The AMSER Science Reader Monthly aims to provide educators with a useful package of information about a particular topic related to applied math and science by combining freely available articles from popular journals with curriculum, learning objects, and web sites from the AMSER portal. The AMSER Science Reader Monthly is free to use in the classroom and educators are encouraged to contact AMSER with suggestions for upcoming issues or comments and concerns at email@example.com.
This month's AMSER Science Reader Monthly topic is Unmanned Aerial Vehicles.
Drones are Ready for Takeoff
Article by Richard Conniff
Synopsis and resource annotations by Max Grinnell
Drone aircraft have been used in war zones for a number of years, and experimentation with other uses is becoming much more common. Could drones patrol our nation's borders in the future? Well, they already do in certain circumstances, and this piece by Richard Conniff from the June 2011 issue of Smithsonian Magazine looks into new developments in this field.
The piece begins by describing some of the settings in which unmanned drones have been deployed, including monitoring marine mammal populations off the coast of Alaska and looking at the nuclear emergency this past spring at Japan's Fukushima Daiichi power plant. These drones come in all shapes and sizes; some are as big as a passenger jet while others are as small as a sparrow.
The article continues with an examination of the proverbial ground zero for these drone experiments, which is centered around the Columbia River Gorge east of Portland, Oregon. A key figure here is Tad McGeer, who runs the Aerovel Corporation out of rather modest surroundings. McGeer and his partner Andy von Flotow both earned doctorates in aeronautical engineering from Stanford University, and they started working on drones twenty years ago. Then they had the idea that their early civilian drone (named the Perseus) would be able to take sophisticated measurements of atmospheric chemistry to track the hole in the ozone layer over the Antarctica. By the late 1990s, McGeer was working on flying a drone across the Atlantic, and in 1998 he was successful when one of his drones reached South Uist Island in Scotland. Soon the Pentagon came calling, but McGeer and his colleagues were more interested in focusing on civilian projects. McGeer and von Flotow's next project was for representatives of the tuna industry, whose fish-spotting helicopters had suffered a series of deadly crashes. For this endeavor, they developed the SeaScan, a drone with a camera turret and a user-friendly takeoff and landing from the deck of a ship. After developing the SeaScan, the US military adapted this technology to create the ScanEagle. The ScanEagle was a 40-pound surveillance device used during the Battle of Fallujah in 2004, and its primary objective was to spot would-be assailants and send real-time video to troops on the ground. The ScanEagle is also relatively cost-effective, with a price tag of around $100,000. Today, the question remains as to how quickly this type of unmanned technology can find a place in the civilian market.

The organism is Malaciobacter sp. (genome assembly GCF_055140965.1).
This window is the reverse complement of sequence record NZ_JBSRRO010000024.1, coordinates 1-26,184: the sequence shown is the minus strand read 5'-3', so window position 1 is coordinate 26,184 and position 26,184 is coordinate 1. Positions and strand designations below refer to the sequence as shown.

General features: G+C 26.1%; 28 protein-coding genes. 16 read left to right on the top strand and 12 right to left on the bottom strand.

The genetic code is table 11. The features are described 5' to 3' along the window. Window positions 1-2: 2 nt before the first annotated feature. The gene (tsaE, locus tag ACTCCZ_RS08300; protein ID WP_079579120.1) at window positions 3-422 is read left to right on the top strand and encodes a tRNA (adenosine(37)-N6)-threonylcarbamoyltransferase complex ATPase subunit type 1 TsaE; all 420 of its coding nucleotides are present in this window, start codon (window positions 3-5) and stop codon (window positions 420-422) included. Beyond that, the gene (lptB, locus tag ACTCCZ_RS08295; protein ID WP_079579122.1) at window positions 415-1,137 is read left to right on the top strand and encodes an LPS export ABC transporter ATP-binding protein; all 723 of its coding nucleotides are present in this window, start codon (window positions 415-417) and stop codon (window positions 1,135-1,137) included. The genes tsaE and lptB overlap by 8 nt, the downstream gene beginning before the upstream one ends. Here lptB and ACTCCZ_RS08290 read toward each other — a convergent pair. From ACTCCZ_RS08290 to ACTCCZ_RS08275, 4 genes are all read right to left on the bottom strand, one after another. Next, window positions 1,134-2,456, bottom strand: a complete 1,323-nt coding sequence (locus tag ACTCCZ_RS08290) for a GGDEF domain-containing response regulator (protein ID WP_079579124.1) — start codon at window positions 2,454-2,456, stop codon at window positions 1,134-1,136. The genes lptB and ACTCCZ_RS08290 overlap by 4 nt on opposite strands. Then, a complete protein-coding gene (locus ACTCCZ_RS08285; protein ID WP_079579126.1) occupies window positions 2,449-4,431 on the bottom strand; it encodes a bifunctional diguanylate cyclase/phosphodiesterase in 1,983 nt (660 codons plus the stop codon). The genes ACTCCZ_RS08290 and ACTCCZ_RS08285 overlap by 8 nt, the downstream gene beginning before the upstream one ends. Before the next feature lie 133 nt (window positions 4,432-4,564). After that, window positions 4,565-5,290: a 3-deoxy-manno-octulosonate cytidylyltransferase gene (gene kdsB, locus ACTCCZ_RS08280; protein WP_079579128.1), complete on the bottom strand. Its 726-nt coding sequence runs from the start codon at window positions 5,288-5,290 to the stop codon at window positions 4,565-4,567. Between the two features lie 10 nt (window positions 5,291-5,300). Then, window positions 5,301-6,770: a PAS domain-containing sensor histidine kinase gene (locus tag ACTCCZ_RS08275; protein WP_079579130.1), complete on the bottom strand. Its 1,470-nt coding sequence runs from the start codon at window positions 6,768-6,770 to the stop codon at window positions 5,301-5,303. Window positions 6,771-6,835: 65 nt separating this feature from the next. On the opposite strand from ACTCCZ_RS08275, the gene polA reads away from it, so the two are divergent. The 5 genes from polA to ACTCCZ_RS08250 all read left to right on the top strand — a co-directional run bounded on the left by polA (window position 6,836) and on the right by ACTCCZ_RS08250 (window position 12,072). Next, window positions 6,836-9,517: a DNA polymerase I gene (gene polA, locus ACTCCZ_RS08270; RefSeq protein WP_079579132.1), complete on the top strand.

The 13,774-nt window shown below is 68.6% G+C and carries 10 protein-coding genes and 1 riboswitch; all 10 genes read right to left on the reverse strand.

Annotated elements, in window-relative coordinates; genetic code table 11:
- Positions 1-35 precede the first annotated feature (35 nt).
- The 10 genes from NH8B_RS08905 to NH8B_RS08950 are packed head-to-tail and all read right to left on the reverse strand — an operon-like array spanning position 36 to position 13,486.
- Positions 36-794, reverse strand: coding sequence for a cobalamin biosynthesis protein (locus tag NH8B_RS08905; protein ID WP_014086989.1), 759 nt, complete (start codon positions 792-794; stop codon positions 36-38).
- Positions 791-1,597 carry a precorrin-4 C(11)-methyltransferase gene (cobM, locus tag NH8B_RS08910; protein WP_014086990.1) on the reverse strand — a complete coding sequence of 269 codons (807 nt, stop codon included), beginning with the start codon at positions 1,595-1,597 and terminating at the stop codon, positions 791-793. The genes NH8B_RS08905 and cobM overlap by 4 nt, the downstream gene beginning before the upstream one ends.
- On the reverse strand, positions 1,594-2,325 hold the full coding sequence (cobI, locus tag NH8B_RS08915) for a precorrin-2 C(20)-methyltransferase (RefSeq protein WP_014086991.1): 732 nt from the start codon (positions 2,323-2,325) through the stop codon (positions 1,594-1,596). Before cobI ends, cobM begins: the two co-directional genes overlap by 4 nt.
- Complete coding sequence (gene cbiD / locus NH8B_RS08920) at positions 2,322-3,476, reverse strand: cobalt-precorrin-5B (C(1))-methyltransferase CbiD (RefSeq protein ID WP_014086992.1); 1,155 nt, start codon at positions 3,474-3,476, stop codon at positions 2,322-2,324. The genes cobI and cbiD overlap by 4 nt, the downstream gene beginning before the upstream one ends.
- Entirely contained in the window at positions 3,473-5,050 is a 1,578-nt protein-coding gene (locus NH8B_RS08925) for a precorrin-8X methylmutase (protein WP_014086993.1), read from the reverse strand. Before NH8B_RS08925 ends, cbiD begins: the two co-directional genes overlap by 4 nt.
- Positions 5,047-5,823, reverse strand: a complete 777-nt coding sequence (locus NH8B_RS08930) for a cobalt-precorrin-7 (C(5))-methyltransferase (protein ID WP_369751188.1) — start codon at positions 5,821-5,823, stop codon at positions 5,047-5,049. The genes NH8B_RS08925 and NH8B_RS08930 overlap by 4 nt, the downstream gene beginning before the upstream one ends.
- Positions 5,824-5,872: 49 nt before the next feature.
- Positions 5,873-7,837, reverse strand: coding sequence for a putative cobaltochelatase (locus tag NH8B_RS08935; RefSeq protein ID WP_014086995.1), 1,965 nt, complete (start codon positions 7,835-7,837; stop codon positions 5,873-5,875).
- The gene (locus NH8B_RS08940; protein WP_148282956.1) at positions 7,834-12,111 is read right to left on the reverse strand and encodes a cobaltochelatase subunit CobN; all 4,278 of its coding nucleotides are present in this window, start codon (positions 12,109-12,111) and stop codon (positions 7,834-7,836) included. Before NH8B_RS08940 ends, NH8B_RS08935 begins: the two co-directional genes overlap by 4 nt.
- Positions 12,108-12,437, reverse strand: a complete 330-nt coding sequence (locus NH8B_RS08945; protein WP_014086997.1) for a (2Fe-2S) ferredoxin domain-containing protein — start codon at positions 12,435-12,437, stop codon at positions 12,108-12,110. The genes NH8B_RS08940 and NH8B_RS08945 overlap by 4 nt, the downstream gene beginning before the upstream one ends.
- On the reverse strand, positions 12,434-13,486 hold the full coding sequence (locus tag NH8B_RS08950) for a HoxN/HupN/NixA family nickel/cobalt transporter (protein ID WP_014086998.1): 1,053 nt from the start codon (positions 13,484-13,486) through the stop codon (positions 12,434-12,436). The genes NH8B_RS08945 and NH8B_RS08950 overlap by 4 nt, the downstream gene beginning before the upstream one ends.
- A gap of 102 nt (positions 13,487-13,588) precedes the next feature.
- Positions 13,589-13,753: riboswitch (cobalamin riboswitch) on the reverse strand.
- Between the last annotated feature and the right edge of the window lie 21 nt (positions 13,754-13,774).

The big issue currently is that these drones face major regulatory issues. Questions about privacy and civil liberties need to be addressed regarding the use of these drones to monitor civilians. Accordingly, the nonmilitary portion of the drone market is only estimated to grow to $500 million a year by 2020. However, the military market will remain quite robust, as it is already stands at $5 billion a year.
Currently, the FAA is considering rules that would allow unmanned drones that weigh less than 50 pounds to fly below 500 feet with less regulation. The hope is that this will create a boom in innovative practices with these devices, and that thousands of new applications will be found for these drones. There is also concern about the cost of operation, as unmanned aircraft still require at least two people for their operation. It remains to be seen what will come of these innovations, but it will be worth keeping tabs on the work of Ted McGeer, Andy von Flotow, and the others who will surely follow.Found below is a list of useful resources that will illuminate and enhance understanding of the topics found within this article. The first link leads to an excellent set of lectures from MIT that address the fundamental concepts behind aerospace engineering, astronautics and design. Also, there are fine materials for educators here, including interactive exercises and lesson plans. The second link leads to a primer from NASA that covers basic aeronautic terms, including drag, lift, and thrust. The third link will whisk users away to a set of tutorials and fact sheets from the Aircraft Owners and Pilots Association that deal with aviation principles, safety, and repair. Moving on, the fourth link leads to the National Center for Atmospheric Research's page on real-time weather data and satellite movements, which may be one of the most significant areas for civilian drone use. The fifth link will take interested parties to a great site from Professor Daniel J. Jacob of Harvard University which provides pedagogical tools for those teaching atmospheric chemistry, including Power Point presentations and slides. The final link leads to the NOAA's Space Weather Prediction Center, which contains information about the world of space weather and topics like the ionosphere and radio wave propagation.
AMSER Science Reader Monthly is published by Internet Scout at the University of Wisconsin-Madison in conjunction with the National Science Digital Library with funding from the National Science Foundation. If you have questions or suggestions please e-mail us at firstname.lastname@example.org.